The RCT contains three conditions: SST, SST-PTI, and care-as-usual. As soon as 4–6 children in a treatment center had finished the pretreatment assessment, that group was randomized to one of these three conditions. We used a randomized block design with blocks of 5 with a 2-2-1 ratio (2 SST, 2 SST-PTI, 1 CAU). This balanced randomization procedure was used, striving for unbiased comparison groups, but also for comparison groups of about the same size throughout the trial. The training groups were embedded in three treatment locations that have specific characteristics (Accare Groningen; ATN Groningen; Drachten [including ATN and Accare]). Therefore, we stratified the randomization by the three treatment locations. Research assistants logged in to a web-based program, that allocated groups to treatment condition (randomized on group-level in blocks of 5, stratified per treatment location).

During the inclusion period, the recruiting team was blind to the exact details of the randomization process. To conceal the predictability of the randomization process, research assistants not only entered the treatment location, but also information on the sex of the participants and the number of children in each group (4–6). Sex and group size were in fact not weighed in the randomization.

Randomization took place after all measures of the first assessment were completed. Thus, pre-treatment assessments are independent of the participant’s knowledge of treatment condition.


Social skills training

The manualized SST consists of 15 weekly sessions (except for school vacations), followed by three booster sessions starting two months after the 15th session. An SST group consists of four to six children and two therapists. Each session lasts 90 minutes and is video-taped. The SST is based on behavioral therapeutic principles and the social learning theory. The purpose of the SST for children is to learn to interact with other children and to experience that interacting with other children can be fun. Children are taught through instruction, directed positive feedback, observation, and role-play. The therapists analyze the behavior of the children, define individual positive target behaviors, and elicit positive behavior. Negative behavior is ignored when possible, while differentially reinforcing alternative or incompatible positive behavior.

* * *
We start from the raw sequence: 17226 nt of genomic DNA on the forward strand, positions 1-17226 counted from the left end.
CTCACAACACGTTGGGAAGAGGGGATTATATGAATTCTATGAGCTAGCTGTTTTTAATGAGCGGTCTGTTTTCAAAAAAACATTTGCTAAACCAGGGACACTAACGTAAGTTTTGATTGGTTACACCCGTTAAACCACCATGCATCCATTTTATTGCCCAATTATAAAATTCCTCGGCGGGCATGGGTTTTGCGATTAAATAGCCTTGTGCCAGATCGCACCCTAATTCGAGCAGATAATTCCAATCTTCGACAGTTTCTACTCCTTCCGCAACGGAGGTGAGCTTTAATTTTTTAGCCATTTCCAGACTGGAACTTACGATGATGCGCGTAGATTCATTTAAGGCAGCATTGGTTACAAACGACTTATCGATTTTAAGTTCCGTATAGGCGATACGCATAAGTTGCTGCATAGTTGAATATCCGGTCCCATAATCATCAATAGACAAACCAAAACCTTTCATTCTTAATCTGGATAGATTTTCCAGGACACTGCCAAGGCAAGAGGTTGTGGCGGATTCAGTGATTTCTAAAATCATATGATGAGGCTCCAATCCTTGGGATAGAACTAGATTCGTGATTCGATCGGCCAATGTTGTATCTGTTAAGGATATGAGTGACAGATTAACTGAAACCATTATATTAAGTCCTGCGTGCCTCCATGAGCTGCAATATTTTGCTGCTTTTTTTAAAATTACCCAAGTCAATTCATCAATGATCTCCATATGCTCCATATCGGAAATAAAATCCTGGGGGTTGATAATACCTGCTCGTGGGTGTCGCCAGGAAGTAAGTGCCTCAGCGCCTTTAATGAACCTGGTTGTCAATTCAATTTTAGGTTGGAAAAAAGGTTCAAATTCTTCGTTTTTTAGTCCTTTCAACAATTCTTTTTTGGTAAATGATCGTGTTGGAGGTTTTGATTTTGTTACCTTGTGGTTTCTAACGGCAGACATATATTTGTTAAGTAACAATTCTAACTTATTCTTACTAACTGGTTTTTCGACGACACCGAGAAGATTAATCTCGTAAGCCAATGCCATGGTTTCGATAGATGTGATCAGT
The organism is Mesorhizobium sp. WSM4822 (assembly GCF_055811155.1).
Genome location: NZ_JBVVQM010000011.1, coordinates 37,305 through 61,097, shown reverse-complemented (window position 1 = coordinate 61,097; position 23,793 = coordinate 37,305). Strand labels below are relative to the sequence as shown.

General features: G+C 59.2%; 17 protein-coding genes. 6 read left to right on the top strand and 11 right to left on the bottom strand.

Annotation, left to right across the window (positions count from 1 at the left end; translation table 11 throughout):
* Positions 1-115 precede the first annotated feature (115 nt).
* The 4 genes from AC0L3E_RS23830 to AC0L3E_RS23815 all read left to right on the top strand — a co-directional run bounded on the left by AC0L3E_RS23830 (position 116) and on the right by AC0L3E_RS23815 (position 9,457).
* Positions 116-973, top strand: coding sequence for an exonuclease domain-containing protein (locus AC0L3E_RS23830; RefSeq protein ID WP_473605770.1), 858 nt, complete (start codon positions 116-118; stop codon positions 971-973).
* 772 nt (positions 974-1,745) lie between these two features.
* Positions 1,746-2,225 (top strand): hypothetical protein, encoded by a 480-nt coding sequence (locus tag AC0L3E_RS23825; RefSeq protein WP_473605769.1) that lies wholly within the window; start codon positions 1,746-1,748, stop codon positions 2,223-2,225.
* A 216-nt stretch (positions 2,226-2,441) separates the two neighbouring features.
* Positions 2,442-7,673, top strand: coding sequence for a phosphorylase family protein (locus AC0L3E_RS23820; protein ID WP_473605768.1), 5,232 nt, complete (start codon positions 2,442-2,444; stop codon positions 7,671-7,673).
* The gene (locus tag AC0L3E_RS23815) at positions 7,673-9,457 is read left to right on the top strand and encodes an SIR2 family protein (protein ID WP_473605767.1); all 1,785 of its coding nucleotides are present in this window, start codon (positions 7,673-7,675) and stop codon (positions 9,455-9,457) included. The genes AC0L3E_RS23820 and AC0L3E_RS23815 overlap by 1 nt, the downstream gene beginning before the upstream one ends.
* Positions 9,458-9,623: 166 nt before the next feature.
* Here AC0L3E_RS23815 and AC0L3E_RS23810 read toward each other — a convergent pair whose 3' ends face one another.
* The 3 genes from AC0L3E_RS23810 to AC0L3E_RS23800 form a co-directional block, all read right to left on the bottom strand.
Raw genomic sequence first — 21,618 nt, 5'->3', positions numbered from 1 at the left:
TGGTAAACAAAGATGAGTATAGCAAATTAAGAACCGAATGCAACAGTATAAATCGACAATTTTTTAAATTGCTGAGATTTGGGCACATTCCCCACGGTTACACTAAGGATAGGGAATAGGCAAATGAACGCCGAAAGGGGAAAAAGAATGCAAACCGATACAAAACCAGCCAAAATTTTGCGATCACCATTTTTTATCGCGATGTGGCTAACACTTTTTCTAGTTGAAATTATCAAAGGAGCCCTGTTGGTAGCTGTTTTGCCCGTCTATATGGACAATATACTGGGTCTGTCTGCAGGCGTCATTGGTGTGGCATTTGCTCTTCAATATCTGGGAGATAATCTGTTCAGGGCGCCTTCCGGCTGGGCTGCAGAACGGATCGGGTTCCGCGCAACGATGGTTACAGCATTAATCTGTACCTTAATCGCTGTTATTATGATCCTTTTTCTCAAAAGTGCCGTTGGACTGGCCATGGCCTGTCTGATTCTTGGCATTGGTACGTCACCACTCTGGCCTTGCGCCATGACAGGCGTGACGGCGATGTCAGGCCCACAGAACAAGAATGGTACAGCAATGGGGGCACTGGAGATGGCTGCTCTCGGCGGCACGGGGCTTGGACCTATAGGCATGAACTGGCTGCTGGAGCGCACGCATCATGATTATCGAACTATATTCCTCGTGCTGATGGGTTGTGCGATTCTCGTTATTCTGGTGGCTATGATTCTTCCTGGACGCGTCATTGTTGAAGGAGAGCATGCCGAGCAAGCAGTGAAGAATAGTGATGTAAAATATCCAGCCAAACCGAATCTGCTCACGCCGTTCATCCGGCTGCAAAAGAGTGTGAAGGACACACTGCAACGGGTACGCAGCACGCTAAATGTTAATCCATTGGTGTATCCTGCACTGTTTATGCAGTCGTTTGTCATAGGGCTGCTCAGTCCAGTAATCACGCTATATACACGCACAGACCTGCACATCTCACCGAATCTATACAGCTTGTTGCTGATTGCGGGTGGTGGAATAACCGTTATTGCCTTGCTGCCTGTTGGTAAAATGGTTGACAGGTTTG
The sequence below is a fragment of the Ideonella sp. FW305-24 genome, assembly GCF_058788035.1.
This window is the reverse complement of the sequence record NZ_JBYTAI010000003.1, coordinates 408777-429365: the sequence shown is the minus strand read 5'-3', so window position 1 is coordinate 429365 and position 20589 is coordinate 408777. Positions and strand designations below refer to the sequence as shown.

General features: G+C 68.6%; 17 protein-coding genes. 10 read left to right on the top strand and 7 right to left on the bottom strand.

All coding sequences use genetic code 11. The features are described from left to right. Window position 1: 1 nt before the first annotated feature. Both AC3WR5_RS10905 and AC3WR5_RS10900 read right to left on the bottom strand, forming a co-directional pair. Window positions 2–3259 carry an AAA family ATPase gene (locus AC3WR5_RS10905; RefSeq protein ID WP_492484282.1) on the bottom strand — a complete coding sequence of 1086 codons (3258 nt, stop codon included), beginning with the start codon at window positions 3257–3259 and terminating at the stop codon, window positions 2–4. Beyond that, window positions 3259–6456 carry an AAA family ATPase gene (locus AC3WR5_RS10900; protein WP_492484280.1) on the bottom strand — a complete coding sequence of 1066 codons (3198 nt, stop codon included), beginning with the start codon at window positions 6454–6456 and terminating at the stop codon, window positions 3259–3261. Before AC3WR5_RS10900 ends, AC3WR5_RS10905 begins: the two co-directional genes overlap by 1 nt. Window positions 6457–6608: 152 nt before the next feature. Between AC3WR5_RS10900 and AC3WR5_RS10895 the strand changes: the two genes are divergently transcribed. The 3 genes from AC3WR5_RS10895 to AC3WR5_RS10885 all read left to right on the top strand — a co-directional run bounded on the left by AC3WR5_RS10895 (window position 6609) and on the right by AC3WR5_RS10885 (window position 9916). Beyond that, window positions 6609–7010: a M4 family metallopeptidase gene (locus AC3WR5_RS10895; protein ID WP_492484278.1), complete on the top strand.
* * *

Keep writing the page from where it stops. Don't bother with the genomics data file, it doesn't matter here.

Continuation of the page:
As shown in Table 2, in sessions 1 to 4, the first phase of the SST, the most important aim is to create a safe environment for the children to practice. In sessions 5 to 15, the second phase, nine skills are discussed, practiced, and rehearsed, for instance ‘asking something to someone’, or ‘apologizing to someone’. Sessions 16 to 18 are the so called booster sessions, in which the most relevant skills for each individual child are rehearsed.

Table 2 Topics of the social skills training

Before the start of the training, one of the therapists meets with the child and his/her parents in order to get to know each other and to give practical information. Additionally, this meeting serves as the moment for determining five individual goals of the participant. The parents, child, and therapist together choose five specific behaviors that the child and therapist will focus on during the training.

In order to evaluate the training, the child, parents, and therapists meet and discuss the training and learned skills after the fifteenth session. After the booster sessions, the therapists call the parents for a final evaluation.

For children in this condition, only medication is allowed as an additional treatment.